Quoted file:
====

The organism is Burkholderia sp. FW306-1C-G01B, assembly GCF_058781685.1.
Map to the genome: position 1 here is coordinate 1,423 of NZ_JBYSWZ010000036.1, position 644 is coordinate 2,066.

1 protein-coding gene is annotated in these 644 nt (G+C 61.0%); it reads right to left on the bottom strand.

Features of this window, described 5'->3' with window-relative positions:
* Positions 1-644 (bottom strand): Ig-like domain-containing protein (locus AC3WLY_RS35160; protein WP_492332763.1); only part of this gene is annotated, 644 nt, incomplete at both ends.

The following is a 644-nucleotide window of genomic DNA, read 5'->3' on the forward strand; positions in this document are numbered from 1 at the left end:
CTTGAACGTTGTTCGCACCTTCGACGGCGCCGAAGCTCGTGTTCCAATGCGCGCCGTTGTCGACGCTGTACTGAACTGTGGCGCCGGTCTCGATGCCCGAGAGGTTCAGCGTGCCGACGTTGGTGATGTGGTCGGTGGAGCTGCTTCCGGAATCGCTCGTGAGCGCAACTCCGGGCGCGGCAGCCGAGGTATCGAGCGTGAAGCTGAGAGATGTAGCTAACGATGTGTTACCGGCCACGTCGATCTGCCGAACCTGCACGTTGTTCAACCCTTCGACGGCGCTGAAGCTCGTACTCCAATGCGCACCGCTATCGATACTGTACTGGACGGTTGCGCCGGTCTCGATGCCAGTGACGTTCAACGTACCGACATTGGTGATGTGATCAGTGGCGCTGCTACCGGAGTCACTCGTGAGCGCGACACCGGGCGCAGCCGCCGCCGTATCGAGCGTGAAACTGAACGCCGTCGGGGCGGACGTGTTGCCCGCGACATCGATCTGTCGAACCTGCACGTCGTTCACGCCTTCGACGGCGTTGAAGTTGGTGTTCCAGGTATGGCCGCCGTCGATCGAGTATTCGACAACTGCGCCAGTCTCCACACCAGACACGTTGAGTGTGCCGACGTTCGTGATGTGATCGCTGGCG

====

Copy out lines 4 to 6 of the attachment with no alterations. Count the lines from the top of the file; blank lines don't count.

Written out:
Features of this window, described 5'->3' with window-relative positions:
* Positions 1-644 (bottom strand): Ig-like domain-containing protein (locus AC3WLY_RS35160; protein WP_492332763.1); only part of this gene is annotated, 644 nt, incomplete at both ends.

The following is a 644-nucleotide window of genomic DNA, read 5'->3' on the forward strand; positions in this document are numbered from 1 at the left end: